And for the female characters, like Baby Shark, they are not gussied-up, written as one dimensional unbelievable dolls batting their eyes at every other guy (well, only if need be). Kristin throws punches and shots just as easily as anyone else…okay, maybe it would be better if she didn’t shoot as often as the others, but, hey, that’s the story time.
Plus, it is refreshing to see some female characters written as using their feminine wiles. Getting the better of the men by batting their eyes and pleading helplessness, it’s kinda fun reading a male character getting bested by his own idiotic ideas of what a woman is/should be.
So, this review may not tell you much about Baby Shark’s Jugglers at the Border and why I enjoyed it and recommend it. If you have enjoyed any of Mr. Fate’s previous Baby Shark’s books, you will enjoy this one as well. It’s a bit more of the same, a bit of advancement of the characters, and a few surprises, besides Otis having a wife.
Now, please excuse me while I start reading Baby Shark’s Showdown at Chigger Flats.
Publisher: Robert Bealmear; First edition (July 17 2012)
File size: 592 KB
Simultaneous device usage: Unlimited
Print length: 256 pages
The story opens in May 1960 –– After ten years behind bars, the bloodthirsty murderer Walter Fairchild breaks out of a Texas prison with revenge on his mind, and the cantankerous, Fort Worth private eye Otis Millett is at the top of his list. After several failed attempts to kill Otis, the Fairchild clan finally finds success in kidnapping him.
This doesn’t sit well with Otis’ partner, Kristin Van Dijk aka Baby Shark, who forms a fragile bond with law enforcement agencies across Texas to rescue him before he is tortured and killed. Kristin is a lethal handful at the best of times, but threatening Otis puts her in a particularly dangerous frame of mind. Get ready for some quintessential Baby Shark action-adventure as Kristin, Henry Chin, and a U.S. Marshall with pale green eyes go hunting for trouble in the oilfields of West Texas.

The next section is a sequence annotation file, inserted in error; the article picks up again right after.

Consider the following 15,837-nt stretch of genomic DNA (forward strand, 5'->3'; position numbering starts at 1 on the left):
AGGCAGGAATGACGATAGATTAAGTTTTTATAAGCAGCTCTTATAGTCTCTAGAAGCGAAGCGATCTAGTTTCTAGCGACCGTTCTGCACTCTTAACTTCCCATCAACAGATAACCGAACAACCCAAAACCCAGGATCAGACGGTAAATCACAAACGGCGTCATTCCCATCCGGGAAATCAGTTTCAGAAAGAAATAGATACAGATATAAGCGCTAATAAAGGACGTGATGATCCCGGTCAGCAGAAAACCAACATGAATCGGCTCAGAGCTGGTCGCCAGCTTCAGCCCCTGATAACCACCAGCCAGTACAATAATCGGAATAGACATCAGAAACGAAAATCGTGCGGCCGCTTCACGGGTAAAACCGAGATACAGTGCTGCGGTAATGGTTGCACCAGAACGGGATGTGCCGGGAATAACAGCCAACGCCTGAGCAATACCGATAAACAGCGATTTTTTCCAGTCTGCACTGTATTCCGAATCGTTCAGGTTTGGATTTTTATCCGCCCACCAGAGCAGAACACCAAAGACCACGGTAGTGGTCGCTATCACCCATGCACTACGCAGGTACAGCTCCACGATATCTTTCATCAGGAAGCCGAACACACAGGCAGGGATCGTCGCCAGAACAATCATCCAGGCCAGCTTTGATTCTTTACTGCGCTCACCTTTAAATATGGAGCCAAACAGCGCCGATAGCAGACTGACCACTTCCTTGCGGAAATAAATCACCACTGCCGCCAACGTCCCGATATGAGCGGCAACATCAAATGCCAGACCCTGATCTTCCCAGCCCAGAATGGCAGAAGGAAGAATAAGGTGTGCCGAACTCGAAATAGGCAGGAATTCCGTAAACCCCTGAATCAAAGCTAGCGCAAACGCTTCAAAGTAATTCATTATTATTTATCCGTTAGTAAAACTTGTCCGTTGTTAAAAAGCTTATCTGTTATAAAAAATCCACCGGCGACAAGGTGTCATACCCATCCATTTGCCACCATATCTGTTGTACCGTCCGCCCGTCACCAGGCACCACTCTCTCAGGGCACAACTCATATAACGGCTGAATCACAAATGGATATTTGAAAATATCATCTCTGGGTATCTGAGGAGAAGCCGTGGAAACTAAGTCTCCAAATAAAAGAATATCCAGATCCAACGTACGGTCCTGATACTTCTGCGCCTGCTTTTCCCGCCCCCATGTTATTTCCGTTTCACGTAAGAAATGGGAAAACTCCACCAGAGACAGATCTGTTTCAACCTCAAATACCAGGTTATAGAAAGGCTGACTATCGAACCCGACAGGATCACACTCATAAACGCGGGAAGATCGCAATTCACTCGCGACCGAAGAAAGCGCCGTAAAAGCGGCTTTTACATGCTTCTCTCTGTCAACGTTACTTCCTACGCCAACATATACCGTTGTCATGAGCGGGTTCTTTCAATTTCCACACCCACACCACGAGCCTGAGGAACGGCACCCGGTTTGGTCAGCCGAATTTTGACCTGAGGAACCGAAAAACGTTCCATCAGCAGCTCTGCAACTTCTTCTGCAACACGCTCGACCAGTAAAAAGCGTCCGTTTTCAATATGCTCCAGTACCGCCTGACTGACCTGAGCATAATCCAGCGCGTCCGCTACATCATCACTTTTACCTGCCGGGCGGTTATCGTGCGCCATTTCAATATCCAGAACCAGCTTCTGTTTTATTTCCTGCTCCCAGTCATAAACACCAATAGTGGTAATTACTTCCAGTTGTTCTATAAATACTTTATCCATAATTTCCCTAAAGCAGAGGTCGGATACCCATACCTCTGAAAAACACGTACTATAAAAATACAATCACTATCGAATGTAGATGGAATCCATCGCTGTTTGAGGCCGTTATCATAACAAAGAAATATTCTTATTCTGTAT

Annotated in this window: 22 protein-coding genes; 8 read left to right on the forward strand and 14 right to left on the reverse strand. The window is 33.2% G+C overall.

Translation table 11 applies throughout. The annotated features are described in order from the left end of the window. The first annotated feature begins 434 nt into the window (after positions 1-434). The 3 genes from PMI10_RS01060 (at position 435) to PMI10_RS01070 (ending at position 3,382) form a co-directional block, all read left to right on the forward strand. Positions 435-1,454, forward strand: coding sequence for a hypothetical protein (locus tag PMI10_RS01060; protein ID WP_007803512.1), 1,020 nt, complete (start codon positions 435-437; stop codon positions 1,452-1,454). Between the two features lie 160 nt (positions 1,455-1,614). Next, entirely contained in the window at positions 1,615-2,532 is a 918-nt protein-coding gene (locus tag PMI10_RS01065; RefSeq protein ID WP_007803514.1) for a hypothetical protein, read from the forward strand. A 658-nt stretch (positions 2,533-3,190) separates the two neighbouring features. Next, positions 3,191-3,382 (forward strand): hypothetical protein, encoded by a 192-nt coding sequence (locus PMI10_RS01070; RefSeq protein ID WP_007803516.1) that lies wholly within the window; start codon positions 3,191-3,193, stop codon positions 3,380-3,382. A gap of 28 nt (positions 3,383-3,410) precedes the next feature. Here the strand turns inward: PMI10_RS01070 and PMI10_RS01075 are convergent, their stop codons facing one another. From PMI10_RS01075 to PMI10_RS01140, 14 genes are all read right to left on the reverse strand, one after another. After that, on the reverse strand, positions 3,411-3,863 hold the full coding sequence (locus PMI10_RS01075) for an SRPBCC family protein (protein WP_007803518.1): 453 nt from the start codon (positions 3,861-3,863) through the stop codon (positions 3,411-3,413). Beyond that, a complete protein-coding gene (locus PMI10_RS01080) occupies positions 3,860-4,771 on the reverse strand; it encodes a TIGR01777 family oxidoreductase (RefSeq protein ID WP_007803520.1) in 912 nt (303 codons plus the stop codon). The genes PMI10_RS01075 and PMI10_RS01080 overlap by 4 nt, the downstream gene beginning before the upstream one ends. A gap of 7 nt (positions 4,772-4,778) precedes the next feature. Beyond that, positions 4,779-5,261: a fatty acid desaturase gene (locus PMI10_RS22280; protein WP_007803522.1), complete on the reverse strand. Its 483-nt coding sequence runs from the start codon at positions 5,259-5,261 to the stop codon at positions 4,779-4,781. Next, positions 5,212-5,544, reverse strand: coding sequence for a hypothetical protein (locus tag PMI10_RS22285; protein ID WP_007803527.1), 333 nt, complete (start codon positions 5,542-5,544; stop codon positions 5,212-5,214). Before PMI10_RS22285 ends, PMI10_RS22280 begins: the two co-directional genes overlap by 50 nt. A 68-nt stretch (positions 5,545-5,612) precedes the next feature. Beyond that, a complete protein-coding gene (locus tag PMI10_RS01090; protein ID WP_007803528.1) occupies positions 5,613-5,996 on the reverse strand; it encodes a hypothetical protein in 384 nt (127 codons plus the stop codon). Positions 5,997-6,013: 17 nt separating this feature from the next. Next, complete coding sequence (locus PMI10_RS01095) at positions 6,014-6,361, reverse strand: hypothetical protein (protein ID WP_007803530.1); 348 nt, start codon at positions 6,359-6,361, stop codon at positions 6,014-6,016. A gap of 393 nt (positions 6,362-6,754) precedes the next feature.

What a start! What did they do now?
- Print length : 266 pages
- File size : 939 KB
- Publication date : October 31, 2013
- Publisher : Robert Bealmear; First Edition (October 31, 2013)
- Word Wise : Enabled
- Language: : English
- ASIN : B00GCYQHMS
- Enhanced typesetting : Enabled
- Text-to-Speech : Enabled
- X-Ray : Not Enabled
- Simultaneous device usage : Unlimited
- Screen Reader : Supported
- Lending : Enabled
The story opens in June 1961 in Fort Worth, Texas –– Kristin Van Dijk aka Baby Shark takes action to rid the world of two men who have raped and murdered a thirteen-year-old girl. After teasing death to accomplish her goal, Kristin must face the wrath of Otis Millett, her partner, and Lt. Carl Lynch, Lead Homicide Detective at FWPD, two friends that are concerned about her wrong-headed, reckless behavior.
She is given a dressing down, and told she needs a change of scenery and time to get her head on straight, time to work out the issues that are driving her toward self-destruction. “Talk to a professional,” Lynch advises. “Face your demons, pull it together,” Otis suggests. Both men propose that she get away for a few weeks, shoot some pool, try to remember how to relax.
And so begins the sixth book of the Baby Shark series: Kristin, now twenty-six, on “vacation” with loaded guns and pool cues. What could go wrong?
After a “stop and go” at Henry Chin’s to fine tune her pool and pistol skills, she heads south to “live off the land.” Her plan is to earn her keep shooting 9-ball in pool parlors from San Angelo to San Antonio, where she’ll meet up with Deputy U.S. Marshal Coit Bowden, her boyfriend with the light green eyes. Some time alone with him can’t be bad for her.
But life is not so simple, and the journal Henry has asked her to keep of her travels begins filling with dangerous encounters and remarkable characters, including the Grass Widow, an ex-WWII pilot who reminds Kristin of her mother.